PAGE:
In general, shoulder problems occur due to issues with the tendons, muscles, and ligaments, rather than the bones. Tendinitis and/or tears of the tendon(s), such as the biceps tendon and the rotator cuff, are some common conditions of the shoulder.
Many individuals with shoulder pain have issues with several structures in their shoulder. For instance, people with tendinitis or bursitis may also have labrum (cartilage) and rotator cuff tears.
Board certified orthopedic surgeons Dr. Steven C. Thomas and Dr. Gregory T. Bigler provide procedures for the knee and shoulder to patients in Las Vegas, Nevada as well as Greater Pahrump, Bullhead City, Lake Havasu, Mesquite, NV, and surrounding locations.
Rotator Cuff Injury or Tear
The rotator cuff refers to the primary structure that moves and stabilizes the shoulder. It comprises four muscles and four associated tendons that connect the muscles to the bones. They create a cuff over the ball-and-socket joint of the shoulder.
Rotator cuff issues can be mild or severe. The cuff may become swollen, frayed, or detach entirely from the bone. A majority of rotator cuff injuries involve the supraspinatus tendon. This tendon is found at the top of the shoulder.
This tendon may get pinched between the ball of the upper arm and the portion of the shoulder blade known as the acromion when a person raises their arm up or out to the side. This pinching of the rotator cuff is called impingement.
Impingement usually leads to swelling of the rotator cuff tendons. Therefore, the resulting injury is commonly known as tendinitis. It also leads to irritation of the bursa (a sac of tissue between the bone and the tendon), so it is often called bursitis. In fact, impingement, rotator cuff tendinitis, and bursitis are all different names of the same problem.
Shoulder Cartilage Tear (Glenoid Labrum Tear)
The ball at the top of the upper arm bone lies in a socket in the shoulder blade known as the glenoid, which is lined with a ring of cartilage and fibrous tissue (labrum). The labrum surrounds the ball of the upper arm and enables it to remain within the glenoid.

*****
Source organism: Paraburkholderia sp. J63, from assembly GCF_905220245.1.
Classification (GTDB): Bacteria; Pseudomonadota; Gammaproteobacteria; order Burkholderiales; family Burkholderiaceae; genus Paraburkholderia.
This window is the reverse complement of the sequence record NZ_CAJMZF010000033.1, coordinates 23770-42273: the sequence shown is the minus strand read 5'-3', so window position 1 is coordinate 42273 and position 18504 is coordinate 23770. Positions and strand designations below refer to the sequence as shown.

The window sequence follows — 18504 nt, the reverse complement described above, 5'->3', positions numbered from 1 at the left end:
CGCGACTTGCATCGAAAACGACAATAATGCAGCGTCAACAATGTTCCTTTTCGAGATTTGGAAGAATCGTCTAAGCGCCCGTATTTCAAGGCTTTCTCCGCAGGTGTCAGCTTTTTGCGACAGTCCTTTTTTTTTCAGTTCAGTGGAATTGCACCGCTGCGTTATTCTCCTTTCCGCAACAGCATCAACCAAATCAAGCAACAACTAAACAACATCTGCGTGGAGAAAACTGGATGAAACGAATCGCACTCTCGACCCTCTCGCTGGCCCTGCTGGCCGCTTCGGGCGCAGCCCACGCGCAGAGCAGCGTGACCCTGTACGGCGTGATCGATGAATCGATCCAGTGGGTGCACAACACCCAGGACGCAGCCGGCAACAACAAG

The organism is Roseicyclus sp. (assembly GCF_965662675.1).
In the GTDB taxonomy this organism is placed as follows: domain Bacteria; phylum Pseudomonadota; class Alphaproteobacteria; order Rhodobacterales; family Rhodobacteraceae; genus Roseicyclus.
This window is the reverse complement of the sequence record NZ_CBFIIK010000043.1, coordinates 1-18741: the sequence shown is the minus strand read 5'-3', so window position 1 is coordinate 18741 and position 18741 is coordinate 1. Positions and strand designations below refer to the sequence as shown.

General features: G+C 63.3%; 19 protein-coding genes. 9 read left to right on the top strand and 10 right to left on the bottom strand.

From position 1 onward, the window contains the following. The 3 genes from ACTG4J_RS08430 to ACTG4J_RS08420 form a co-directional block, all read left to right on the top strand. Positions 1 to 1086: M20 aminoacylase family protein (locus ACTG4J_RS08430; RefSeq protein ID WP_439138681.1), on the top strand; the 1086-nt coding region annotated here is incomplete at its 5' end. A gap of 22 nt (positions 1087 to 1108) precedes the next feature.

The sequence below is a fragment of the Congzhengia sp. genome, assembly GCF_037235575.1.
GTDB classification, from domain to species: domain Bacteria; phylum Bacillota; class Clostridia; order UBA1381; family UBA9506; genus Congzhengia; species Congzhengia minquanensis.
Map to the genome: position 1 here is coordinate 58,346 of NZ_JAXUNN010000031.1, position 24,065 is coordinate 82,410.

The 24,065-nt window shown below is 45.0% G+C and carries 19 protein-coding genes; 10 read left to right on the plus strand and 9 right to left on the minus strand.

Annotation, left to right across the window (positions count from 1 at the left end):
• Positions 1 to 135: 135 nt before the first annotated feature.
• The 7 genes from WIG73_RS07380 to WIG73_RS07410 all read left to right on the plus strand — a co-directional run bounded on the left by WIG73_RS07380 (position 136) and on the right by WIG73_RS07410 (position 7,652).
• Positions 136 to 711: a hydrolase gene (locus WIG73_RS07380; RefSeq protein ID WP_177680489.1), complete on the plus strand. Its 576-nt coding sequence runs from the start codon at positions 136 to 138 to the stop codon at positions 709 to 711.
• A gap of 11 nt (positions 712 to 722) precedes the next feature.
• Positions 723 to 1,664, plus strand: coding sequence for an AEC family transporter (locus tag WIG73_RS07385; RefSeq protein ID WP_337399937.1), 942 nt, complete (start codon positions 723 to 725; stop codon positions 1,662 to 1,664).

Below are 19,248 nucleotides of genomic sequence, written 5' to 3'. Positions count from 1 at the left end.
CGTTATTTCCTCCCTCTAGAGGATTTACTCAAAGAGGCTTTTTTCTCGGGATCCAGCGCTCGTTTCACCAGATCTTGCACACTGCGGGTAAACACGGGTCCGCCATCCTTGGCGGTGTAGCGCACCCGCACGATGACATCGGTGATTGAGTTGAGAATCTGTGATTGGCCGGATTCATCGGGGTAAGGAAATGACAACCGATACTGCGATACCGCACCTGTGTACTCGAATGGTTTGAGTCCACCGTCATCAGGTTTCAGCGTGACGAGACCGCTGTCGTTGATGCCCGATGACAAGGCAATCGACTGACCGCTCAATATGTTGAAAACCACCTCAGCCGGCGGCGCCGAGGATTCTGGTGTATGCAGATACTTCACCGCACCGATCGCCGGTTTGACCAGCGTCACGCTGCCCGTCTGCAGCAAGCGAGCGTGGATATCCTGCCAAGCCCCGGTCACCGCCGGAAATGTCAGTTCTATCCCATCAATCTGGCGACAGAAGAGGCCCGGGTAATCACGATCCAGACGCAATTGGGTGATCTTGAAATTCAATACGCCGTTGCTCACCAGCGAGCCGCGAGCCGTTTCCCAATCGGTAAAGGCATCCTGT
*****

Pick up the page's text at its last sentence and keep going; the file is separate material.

The labrum can sustain a tear in multiple ways. A tiny tear may impact only the rim of the labrum. But a more severe tear at the top of the labrum may also impact the biceps tendon and even lead to complete detachment.
Labrum tears can develop due to a shoulder dislocation or from regular wear and tear on the joint.
Various tendons connect the muscles to the bones to offer stability and support to the main shoulder joint. The biceps tendon links the biceps muscle to the shoulder blade. This tendon becomes swollen, and the condition is known as biceps tendinitis.
Shoulder arthroscopy enables the surgeon to use very tiny incisions to view the inside of the shoulder and repair any damage. The surgery typically takes between one to two hours to complete, and the patient will be able to return home on the day of the procedure itself.
The surgeon will use general anesthesia, and the patient will remain asleep during the procedure. They may feel drowsy for several hours following the surgery. Therefore, the patient will need to arrange for someone to drive them back home after the procedure.
Board certified orthopedic surgeons at the Thomas and Bigler Knee & Shoulder Institute receive patients from Las Vegas, Nevada as well as Greater Pahrump, Bullhead City, Lake Havasu, Mesquite, NV, and nearby areas for knee and shoulder procedures.
If you would like to schedule an appointment or learn more about the Knee and Shoulder Institute procedures & treatments performed by Las Vegas, Nevada board-certified surgeons Steven C. Thomas, MD and Gregory T. Bigler, MD. Contact the office today click here.
Serving patients from and around greater Las Vegas, Lake Havasu, Bullhead City, Mesquite, Pahrump, Nevada.